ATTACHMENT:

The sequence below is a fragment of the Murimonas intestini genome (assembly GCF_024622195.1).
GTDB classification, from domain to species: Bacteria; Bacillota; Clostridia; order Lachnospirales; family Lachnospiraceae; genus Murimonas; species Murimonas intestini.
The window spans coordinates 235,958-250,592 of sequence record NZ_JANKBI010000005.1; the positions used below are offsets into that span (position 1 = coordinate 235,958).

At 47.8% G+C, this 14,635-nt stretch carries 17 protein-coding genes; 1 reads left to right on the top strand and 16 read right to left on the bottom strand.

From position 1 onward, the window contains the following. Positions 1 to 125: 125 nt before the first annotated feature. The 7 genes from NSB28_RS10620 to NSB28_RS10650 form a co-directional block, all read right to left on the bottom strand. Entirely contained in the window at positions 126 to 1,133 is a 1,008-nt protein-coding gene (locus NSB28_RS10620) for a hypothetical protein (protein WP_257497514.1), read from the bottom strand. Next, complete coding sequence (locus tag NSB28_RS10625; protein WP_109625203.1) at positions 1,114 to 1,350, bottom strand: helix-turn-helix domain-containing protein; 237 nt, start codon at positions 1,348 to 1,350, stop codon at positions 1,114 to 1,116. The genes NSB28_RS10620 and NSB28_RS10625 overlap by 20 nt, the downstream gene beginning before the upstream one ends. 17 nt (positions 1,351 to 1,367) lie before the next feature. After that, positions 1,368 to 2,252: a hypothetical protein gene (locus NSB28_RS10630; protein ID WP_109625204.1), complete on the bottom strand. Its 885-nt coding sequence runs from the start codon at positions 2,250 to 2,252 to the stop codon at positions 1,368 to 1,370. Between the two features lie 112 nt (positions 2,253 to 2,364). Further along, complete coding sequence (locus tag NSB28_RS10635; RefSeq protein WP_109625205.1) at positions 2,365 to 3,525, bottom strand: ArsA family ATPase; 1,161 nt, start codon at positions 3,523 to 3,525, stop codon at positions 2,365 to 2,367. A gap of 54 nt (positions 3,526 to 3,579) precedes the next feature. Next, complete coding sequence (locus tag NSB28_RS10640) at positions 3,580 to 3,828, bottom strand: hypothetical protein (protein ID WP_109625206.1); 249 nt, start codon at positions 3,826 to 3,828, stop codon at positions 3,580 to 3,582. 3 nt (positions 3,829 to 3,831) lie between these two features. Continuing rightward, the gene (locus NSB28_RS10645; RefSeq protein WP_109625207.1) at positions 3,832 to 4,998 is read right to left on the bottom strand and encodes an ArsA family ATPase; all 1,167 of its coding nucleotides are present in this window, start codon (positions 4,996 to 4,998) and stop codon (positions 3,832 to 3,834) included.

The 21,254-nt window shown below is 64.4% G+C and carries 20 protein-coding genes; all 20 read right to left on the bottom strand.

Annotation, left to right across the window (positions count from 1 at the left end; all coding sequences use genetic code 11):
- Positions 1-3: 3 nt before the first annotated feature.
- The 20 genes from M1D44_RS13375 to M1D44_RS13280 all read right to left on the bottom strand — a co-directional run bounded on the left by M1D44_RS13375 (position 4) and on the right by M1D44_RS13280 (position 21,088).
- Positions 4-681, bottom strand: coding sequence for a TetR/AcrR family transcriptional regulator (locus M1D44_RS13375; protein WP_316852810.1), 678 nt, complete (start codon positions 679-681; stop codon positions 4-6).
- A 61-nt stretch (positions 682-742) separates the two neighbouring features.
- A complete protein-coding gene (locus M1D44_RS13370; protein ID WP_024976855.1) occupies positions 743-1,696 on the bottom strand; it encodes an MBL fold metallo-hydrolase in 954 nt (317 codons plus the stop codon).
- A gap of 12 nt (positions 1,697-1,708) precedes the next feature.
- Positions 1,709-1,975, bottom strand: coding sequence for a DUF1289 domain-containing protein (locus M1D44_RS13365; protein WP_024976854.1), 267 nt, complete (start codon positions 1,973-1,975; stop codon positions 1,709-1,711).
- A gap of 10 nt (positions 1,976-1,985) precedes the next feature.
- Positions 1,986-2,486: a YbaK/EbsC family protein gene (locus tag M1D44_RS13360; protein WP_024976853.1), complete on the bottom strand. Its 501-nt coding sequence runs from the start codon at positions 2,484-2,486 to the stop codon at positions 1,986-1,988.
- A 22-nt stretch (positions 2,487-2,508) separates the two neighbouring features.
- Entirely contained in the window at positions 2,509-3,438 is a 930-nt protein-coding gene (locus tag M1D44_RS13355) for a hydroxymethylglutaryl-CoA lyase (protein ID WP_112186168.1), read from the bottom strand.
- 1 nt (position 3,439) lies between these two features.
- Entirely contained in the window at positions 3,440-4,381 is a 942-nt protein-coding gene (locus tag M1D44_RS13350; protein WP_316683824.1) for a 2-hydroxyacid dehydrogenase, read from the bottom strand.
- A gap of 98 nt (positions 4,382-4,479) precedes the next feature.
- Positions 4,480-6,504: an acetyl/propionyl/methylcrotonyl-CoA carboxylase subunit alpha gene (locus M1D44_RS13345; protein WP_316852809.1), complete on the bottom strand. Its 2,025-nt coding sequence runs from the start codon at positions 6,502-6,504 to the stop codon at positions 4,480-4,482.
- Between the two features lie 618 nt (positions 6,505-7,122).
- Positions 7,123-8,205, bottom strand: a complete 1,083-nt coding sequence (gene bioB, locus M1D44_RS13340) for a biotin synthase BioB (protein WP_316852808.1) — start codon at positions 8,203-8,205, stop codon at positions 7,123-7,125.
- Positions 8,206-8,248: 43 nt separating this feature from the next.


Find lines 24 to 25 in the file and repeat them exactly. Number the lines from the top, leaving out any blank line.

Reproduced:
- Positions 7,123-8,205, bottom strand: a complete 1,083-nt coding sequence (gene bioB, locus M1D44_RS13340) for a biotin synthase BioB (protein WP_316852808.1) — start codon at positions 8,203-8,205, stop codon at positions 7,123-7,125.
- Positions 8,206-8,248: 43 nt separating this feature from the next.